Etowah County Detention Center
The Etowah County Detention Center is a county jail operated by the Etowah County Sheriff's Office at 827 Forrest Avenue in Gadsden. The jail has come under criticism for inadequate facilities and operations, and for the county's practice of housing long-term immigration detainees.
The 432-bed facility opened in 1994 following a 1989 ruling by Judge U. W. Clemon in Rogers v. Etowah County that the existing county jail inside the Etowah County Courthouse was unsafe and overcrowded.
In 2001 the Etowah County Commission approved a bond issue to fund a $12.3 million expansion of the jail, nearly doubling its capacity to 852 beds. Sheriff James Hayes had arranged for a 324-bed section of the expanded facility to be used by the U.S. Immigration and Naturalization Service to house detainees through 2014. The contract was expected to provide $8.4 million to offset the cost of the expansion.
In 2010 the U.S. Immigration and Customs Enforcement notified Sheriff Todd Entrekin that it would end the contract early in order to consolidate detention facilities. U.S. Representative Robert Alderholt, chair of the Homeland Security subcommittee in the House Appropriations Committee, opposed the move on the basis that it would cost the county 49 jobs. The plan was delayed and eventually set aside. The Oakland, California-based nonprofit Freedom for Immigrants sponsors the "Etowah Visitation Project" in which volunteers communicate with detainees.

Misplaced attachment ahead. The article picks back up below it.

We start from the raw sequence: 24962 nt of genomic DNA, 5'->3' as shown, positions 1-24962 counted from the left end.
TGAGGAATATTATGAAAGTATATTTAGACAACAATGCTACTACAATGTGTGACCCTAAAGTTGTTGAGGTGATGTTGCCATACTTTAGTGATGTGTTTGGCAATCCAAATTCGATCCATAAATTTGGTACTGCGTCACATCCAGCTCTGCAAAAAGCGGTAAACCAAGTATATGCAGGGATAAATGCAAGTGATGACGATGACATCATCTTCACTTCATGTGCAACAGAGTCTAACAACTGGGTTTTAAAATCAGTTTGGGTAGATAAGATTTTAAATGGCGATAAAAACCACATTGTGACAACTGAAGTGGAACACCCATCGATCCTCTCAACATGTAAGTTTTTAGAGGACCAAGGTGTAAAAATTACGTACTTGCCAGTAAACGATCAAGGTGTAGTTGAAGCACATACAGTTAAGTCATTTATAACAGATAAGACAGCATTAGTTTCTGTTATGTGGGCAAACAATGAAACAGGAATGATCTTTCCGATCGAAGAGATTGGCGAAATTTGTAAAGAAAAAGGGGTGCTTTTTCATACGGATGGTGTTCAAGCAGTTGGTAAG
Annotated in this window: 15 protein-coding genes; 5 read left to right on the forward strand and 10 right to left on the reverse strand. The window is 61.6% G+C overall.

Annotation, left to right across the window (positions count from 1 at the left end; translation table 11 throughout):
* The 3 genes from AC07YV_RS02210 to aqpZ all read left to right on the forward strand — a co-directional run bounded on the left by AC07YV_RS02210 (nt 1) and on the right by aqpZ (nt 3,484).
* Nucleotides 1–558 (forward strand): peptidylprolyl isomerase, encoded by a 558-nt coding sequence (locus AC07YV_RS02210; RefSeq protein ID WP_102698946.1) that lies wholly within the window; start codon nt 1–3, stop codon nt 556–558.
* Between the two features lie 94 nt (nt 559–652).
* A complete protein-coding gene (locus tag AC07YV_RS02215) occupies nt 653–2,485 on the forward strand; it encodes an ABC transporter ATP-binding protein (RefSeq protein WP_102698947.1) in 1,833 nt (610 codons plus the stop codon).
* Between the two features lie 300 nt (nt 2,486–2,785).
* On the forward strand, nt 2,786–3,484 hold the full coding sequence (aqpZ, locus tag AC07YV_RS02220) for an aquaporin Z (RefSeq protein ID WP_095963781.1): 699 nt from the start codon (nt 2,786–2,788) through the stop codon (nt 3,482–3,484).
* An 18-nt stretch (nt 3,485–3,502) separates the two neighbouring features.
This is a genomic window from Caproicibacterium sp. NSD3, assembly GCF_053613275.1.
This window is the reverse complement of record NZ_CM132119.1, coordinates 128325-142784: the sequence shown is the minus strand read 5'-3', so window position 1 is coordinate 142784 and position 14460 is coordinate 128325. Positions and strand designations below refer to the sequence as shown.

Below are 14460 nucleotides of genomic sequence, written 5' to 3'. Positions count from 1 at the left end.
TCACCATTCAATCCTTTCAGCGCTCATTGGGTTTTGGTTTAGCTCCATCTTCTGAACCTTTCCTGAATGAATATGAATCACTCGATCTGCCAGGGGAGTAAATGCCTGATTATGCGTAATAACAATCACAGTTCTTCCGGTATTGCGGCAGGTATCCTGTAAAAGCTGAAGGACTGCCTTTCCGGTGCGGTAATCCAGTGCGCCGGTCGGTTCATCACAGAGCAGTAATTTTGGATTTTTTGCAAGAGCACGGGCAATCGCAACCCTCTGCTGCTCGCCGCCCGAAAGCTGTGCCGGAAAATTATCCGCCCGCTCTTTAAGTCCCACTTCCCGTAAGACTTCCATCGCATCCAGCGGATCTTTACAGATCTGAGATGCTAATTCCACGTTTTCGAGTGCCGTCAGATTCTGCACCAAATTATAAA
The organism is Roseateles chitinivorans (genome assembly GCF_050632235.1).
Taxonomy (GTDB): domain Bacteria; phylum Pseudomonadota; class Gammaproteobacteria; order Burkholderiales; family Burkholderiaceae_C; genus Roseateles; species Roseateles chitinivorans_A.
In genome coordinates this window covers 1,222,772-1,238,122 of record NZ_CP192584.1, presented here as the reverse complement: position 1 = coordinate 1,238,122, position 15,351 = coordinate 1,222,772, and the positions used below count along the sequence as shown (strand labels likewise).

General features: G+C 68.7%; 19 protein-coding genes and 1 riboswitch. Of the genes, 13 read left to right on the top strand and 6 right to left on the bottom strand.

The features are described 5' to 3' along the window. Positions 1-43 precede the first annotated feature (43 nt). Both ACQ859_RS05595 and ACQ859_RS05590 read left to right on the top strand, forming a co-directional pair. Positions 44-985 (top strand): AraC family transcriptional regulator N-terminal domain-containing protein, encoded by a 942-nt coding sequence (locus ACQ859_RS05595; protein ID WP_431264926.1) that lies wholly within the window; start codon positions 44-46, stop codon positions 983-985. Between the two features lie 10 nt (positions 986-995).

In 2019 conditions inside the Etowah County Detention Center were documented by "volunteer inmates" placed undercover by the producers of "60 Days In", a reality show broadcast on A&E.
In March 2022 ICE announced its intent to no longer use the facility, citing its, "long history of serious deficiencies," and its, "limited operational significance to the agency." Several detainees were transferred to the LaSalle Correctional Center in Jena, Louisiana.
- Powell, Andy (December 22, 2001) "Etowah Commission approves bond issue for courthouse renovation." The Gadsden Times
- Moses, Paul (June 8, 2018) "‘The Worst Place Ever’ Is ICE’s Etowah County Detention Center in Alabama" Daily Beast
- Thornton, Donna (January 4, 2020) "It’s reality TV, but not the reality now at the Etowah Co. Jail." The Gadsden Times
- Whites-Koditschek, Sarah (September 3, 2020) "Group sues after blocked from visiting immigration detainees in Alabama." The Birmingham News
- Robinson, Carol (March 25, 2022) "ICE ending Etowah County immigration detention after ‘long history of serious deficiencies’." The Birmingham News
- Mamone, Davide (April 5, 2022) "Asylum seekers moved from closed Etowah immigration detention center to Louisiana." The Advocate/Tribune Media Services
- Detention at etowahcountysheriff.com
- Etowah County Jail at ice.gov